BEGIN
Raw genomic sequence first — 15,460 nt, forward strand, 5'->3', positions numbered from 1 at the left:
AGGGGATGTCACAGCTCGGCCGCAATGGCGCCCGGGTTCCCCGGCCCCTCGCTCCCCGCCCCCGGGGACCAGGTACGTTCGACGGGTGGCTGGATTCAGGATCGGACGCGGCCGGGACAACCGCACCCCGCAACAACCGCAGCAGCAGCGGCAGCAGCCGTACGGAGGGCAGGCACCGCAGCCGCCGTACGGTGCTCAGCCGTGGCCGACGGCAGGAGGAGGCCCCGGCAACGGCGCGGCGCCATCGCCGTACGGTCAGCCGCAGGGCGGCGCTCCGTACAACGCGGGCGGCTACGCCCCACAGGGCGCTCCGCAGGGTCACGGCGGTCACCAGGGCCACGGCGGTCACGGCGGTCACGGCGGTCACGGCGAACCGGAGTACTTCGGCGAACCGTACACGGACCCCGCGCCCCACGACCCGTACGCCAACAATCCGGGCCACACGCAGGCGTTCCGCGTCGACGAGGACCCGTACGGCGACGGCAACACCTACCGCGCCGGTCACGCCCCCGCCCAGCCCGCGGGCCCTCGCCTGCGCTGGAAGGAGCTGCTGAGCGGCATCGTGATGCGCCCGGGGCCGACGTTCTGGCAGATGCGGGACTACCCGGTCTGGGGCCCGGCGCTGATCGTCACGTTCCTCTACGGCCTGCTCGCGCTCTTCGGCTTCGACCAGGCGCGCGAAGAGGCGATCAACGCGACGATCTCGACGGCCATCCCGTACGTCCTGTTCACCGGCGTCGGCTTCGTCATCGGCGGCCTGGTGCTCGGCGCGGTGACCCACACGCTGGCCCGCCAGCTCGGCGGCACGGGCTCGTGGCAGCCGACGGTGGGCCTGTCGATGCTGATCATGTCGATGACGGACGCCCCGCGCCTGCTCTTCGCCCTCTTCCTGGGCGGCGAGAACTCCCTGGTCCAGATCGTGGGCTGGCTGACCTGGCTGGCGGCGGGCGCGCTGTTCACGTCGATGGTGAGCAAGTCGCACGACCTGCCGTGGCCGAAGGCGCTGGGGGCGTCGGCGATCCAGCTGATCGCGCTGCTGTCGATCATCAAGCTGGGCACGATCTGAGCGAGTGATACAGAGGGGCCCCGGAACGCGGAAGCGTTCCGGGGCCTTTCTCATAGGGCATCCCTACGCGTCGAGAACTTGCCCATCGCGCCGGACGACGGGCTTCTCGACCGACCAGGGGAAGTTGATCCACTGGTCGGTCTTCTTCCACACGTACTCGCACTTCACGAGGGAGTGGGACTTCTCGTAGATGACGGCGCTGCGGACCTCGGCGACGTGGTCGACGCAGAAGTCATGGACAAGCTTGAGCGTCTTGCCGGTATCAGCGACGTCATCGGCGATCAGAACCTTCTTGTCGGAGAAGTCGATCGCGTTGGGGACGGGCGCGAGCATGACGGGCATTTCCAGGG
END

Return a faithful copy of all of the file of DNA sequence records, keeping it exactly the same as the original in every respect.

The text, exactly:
Raw genomic sequence first — 15,460 nt, forward strand, 5'->3', positions numbered from 1 at the left:
AGGGGATGTCACAGCTCGGCCGCAATGGCGCCCGGGTTCCCCGGCCCCTCGCTCCCCGCCCCCGGGGACCAGGTACGTTCGACGGGTGGCTGGATTCAGGATCGGACGCGGCCGGGACAACCGCACCCCGCAACAACCGCAGCAGCAGCGGCAGCAGCCGTACGGAGGGCAGGCACCGCAGCCGCCGTACGGTGCTCAGCCGTGGCCGACGGCAGGAGGAGGCCCCGGCAACGGCGCGGCGCCATCGCCGTACGGTCAGCCGCAGGGCGGCGCTCCGTACAACGCGGGCGGCTACGCCCCACAGGGCGCTCCGCAGGGTCACGGCGGTCACCAGGGCCACGGCGGTCACGGCGGTCACGGCGGTCACGGCGAACCGGAGTACTTCGGCGAACCGTACACGGACCCCGCGCCCCACGACCCGTACGCCAACAATCCGGGCCACACGCAGGCGTTCCGCGTCGACGAGGACCCGTACGGCGACGGCAACACCTACCGCGCCGGTCACGCCCCCGCCCAGCCCGCGGGCCCTCGCCTGCGCTGGAAGGAGCTGCTGAGCGGCATCGTGATGCGCCCGGGGCCGACGTTCTGGCAGATGCGGGACTACCCGGTCTGGGGCCCGGCGCTGATCGTCACGTTCCTCTACGGCCTGCTCGCGCTCTTCGGCTTCGACCAGGCGCGCGAAGAGGCGATCAACGCGACGATCTCGACGGCCATCCCGTACGTCCTGTTCACCGGCGTCGGCTTCGTCATCGGCGGCCTGGTGCTCGGCGCGGTGACCCACACGCTGGCCCGCCAGCTCGGCGGCACGGGCTCGTGGCAGCCGACGGTGGGCCTGTCGATGCTGATCATGTCGATGACGGACGCCCCGCGCCTGCTCTTCGCCCTCTTCCTGGGCGGCGAGAACTCCCTGGTCCAGATCGTGGGCTGGCTGACCTGGCTGGCGGCGGGCGCGCTGTTCACGTCGATGGTGAGCAAGTCGCACGACCTGCCGTGGCCGAAGGCGCTGGGGGCGTCGGCGATCCAGCTGATCGCGCTGCTGTCGATCATCAAGCTGGGCACGATCTGAGCGAGTGATACAGAGGGGCCCCGGAACGCGGAAGCGTTCCGGGGCCTTTCTCATAGGGCATCCCTACGCGTCGAGAACTTGCCCATCGCGCCGGACGACGGGCTTCTCGACCGACCAGGGGAAGTTGATCCACTGGTCGGTCTTCTTCCACACGTACTCGCACTTCACGAGGGAGTGGGACTTCTCGTAGATGACGGCGCTGCGGACCTCGGCGACGTGGTCGACGCAGAAGTCATGGACAAGCTTGAGCGTCTTGCCGGTATCAGCGACGTCATCGGCGATCAGAACCTTCTTGTCGGAGAAGTCGATCGCGTTGGGGACGGGCGCGAGCATGACGGGCATTTCCAGGG